I have images of all these in my mind if not on my camera. Most likely not on my camera since I respect the people too much to be sticking a camera in their faces without permission, as tempted as I am to do so.

But the very young, the babies held close to their mothers, peeking out at the world with their round beautiful faces and bright clear eyes...oh how I love to see them!

And the very old, bent over, often barefoot, trudging up the hill carrying a load of some kind or pushing a cart.

Once there was a tiny, wrinkled old woman who must have been 80, with a strap around her forehead that held a huge bag of firewood, all of which had to weigh much more than she did.

The very young and the very old of the Mayans are among the most beautiful people I have ever seen.

Tuesday, April 28, 2015


There's a wind that blows across Lake Atitlan and it has a name, Xocomil, pronounced "Sho-ko-meel". Like many traditions and legends in this area, the Xocomil has sacred origins. I'm going to talk about those further in my "Z" post, as they are connected.

The indigenous people have a belief that when the wind blows across Lake Atitlan, it takes away their sins. This is part of the fascinating story I'll discuss in my last post of the A to Z Challenge.

We are almost done!!! Only 2 more letters to go....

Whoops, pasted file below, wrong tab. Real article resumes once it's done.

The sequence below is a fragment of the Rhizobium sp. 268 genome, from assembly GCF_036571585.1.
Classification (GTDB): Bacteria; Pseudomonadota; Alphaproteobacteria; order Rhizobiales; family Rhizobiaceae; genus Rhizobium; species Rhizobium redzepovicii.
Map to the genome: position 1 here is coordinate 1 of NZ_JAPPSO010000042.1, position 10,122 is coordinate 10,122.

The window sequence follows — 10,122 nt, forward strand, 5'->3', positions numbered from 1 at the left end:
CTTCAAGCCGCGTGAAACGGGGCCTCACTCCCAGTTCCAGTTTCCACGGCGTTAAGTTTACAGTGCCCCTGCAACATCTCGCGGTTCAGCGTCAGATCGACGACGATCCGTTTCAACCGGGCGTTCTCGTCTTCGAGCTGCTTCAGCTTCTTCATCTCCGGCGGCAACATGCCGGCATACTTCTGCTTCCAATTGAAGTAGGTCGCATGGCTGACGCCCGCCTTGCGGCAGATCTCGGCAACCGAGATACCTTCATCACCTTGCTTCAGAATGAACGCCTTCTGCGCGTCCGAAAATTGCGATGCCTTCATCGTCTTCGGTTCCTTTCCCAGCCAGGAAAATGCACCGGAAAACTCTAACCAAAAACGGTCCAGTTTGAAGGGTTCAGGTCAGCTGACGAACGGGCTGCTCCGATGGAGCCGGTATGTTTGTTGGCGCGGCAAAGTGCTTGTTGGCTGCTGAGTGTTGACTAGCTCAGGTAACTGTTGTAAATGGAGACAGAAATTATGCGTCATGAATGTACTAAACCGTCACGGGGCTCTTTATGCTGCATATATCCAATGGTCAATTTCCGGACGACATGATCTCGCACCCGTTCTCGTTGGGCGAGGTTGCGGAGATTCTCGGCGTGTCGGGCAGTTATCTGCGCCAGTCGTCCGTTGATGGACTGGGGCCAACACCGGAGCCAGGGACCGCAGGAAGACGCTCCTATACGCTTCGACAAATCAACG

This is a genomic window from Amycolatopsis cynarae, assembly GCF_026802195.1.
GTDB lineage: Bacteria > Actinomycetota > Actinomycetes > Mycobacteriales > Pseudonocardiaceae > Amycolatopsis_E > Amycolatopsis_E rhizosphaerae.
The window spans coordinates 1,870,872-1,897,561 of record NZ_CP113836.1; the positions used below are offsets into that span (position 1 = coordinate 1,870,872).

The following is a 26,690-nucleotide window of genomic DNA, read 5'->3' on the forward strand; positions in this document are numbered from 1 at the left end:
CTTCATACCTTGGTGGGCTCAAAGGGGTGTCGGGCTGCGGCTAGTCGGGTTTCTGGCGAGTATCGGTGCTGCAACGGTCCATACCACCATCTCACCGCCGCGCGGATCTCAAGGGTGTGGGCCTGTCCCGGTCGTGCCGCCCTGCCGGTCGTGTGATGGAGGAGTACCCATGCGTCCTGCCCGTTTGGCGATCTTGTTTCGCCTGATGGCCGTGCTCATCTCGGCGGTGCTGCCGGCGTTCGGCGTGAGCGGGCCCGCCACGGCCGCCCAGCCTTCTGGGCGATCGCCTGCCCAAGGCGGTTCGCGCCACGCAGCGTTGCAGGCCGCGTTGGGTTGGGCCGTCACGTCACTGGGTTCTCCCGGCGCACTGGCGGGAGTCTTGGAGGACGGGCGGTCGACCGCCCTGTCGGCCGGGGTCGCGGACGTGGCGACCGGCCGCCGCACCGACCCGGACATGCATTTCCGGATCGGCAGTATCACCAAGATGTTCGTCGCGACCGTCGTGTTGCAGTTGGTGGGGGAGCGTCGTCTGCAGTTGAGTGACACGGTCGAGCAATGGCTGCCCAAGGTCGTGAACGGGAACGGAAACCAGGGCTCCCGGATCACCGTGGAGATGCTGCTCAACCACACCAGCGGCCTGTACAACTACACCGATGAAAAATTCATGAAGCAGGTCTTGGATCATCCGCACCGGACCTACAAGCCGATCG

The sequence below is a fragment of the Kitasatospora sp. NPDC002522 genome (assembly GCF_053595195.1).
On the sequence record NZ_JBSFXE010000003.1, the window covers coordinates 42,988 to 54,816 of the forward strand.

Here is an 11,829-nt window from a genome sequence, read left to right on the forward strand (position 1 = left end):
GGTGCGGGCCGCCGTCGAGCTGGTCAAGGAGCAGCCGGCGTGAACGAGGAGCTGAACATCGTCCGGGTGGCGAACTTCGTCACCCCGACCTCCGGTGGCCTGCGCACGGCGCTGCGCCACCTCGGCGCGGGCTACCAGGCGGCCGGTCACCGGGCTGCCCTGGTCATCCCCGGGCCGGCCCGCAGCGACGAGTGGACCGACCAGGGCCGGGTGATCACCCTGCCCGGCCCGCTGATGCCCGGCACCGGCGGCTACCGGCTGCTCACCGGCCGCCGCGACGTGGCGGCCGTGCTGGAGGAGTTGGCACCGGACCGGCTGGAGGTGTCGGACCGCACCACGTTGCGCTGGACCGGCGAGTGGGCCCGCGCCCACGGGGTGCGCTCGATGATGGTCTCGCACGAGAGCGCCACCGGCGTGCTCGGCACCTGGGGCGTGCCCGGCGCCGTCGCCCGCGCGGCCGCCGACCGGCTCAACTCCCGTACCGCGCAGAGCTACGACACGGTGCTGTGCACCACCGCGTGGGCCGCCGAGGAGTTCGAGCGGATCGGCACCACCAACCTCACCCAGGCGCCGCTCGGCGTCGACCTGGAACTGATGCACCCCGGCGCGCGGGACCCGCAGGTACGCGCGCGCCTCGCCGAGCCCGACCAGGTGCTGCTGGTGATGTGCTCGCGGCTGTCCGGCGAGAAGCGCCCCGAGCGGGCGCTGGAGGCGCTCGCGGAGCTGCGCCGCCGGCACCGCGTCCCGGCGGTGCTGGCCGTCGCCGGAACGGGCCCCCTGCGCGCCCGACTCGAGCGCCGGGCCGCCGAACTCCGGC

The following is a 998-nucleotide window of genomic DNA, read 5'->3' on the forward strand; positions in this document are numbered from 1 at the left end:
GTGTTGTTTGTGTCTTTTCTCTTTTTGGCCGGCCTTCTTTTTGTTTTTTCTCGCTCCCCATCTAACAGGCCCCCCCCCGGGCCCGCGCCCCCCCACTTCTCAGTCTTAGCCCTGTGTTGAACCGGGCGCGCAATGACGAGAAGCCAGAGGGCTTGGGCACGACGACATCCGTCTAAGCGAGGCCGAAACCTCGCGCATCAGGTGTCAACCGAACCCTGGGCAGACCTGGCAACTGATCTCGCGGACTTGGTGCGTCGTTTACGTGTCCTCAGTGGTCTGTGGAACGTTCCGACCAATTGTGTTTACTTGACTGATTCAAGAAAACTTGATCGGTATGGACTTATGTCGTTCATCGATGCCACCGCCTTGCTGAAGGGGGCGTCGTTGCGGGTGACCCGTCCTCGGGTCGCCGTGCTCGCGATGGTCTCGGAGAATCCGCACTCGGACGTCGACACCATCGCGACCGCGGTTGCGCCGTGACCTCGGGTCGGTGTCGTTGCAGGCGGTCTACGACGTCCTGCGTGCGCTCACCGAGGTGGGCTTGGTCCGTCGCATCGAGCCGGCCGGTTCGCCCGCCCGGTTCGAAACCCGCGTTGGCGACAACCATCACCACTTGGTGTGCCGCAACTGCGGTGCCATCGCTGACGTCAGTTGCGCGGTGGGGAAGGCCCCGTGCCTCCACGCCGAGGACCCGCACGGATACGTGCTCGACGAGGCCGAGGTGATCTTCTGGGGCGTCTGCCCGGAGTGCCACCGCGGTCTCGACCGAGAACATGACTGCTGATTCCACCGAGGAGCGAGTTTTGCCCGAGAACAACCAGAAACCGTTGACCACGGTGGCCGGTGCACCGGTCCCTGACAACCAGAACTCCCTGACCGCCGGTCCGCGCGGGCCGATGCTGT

I'll leave you with a picture of Lake Atitlan, with the clouds gathering to bring Xocomil across the water in the late afternoon to carry away our sins.

Monday, April 27, 2015

What's the Weather Like in Guatemala?

A young man from Costa Rica said Panajachel was too cold. If you are wanting a very hot, tropical climate when you come, you may be disappointed. Be sure to throw in a sweater to go with your shorts and flip flops.

Guatemala has two seasons: wet and dry. The dry season--December to May-- is sunny and warm during the day but can get cool in the evenings. The Lake Atitlan region is at an elevation of up to 5000 ft, and the higher up areas can get quite cool. Also, there's no central heating in hotels, homes and restaurants, nor air conditioning either. I suggest bringing something warm for sleeping, in case the bedding at your hotel isn't sufficient.